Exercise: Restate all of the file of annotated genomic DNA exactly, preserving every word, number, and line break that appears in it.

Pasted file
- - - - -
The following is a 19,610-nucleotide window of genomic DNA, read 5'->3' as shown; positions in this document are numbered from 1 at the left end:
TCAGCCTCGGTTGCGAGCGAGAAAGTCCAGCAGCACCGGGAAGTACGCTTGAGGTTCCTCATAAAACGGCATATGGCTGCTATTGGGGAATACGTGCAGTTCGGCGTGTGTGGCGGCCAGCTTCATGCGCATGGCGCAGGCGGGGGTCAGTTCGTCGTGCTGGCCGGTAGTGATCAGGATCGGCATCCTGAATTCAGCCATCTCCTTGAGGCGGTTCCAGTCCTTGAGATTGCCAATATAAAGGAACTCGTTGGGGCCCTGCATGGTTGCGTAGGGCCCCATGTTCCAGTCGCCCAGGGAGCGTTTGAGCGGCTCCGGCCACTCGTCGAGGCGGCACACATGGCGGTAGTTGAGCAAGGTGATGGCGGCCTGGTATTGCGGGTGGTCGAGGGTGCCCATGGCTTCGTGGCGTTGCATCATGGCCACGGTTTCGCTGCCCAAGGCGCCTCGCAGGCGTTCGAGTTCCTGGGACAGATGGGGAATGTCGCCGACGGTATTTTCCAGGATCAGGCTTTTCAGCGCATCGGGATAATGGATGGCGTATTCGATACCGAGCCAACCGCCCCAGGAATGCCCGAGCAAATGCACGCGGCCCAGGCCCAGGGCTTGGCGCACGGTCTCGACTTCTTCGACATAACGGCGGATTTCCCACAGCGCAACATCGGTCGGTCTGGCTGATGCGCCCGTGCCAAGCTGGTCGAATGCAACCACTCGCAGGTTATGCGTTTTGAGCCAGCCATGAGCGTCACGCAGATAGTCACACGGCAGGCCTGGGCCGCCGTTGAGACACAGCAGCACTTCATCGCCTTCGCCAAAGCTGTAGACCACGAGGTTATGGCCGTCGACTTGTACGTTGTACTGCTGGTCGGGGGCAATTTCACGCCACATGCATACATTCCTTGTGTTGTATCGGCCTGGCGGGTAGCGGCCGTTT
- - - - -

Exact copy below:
The following is a 19,610-nucleotide window of genomic DNA, read 5'->3' as shown; positions in this document are numbered from 1 at the left end:
TCAGCCTCGGTTGCGAGCGAGAAAGTCCAGCAGCACCGGGAAGTACGCTTGAGGTTCCTCATAAAACGGCATATGGCTGCTATTGGGGAATACGTGCAGTTCGGCGTGTGTGGCGGCCAGCTTCATGCGCATGGCGCAGGCGGGGGTCAGTTCGTCGTGCTGGCCGGTAGTGATCAGGATCGGCATCCTGAATTCAGCCATCTCCTTGAGGCGGTTCCAGTCCTTGAGATTGCCAATATAAAGGAACTCGTTGGGGCCCTGCATGGTTGCGTAGGGCCCCATGTTCCAGTCGCCCAGGGAGCGTTTGAGCGGCTCCGGCCACTCGTCGAGGCGGCACACATGGCGGTAGTTGAGCAAGGTGATGGCGGCCTGGTATTGCGGGTGGTCGAGGGTGCCCATGGCTTCGTGGCGTTGCATCATGGCCACGGTTTCGCTGCCCAAGGCGCCTCGCAGGCGTTCGAGTTCCTGGGACAGATGGGGAATGTCGCCGACGGTATTTTCCAGGATCAGGCTTTTCAGCGCATCGGGATAATGGATGGCGTATTCGATACCGAGCCAACCGCCCCAGGAATGCCCGAGCAAATGCACGCGGCCCAGGCCCAGGGCTTGGCGCACGGTCTCGACTTCTTCGACATAACGGCGGATTTCCCACAGCGCAACATCGGTCGGTCTGGCTGATGCGCCCGTGCCAAGCTGGTCGAATGCAACCACTCGCAGGTTATGCGTTTTGAGCCAGCCATGAGCGTCACGCAGATAGTCACACGGCAGGCCTGGGCCGCCGTTGAGACACAGCAGCACTTCATCGCCTTCGCCAAAGCTGTAGACCACGAGGTTATGGCCGTCGACTTGTACGTTGTACTGCTGGTCGGGGGCAATTTCACGCCACATGCATACATTCCTTGTGTTGTATCGGCCTGGCGGGTAGCGGCCGTTT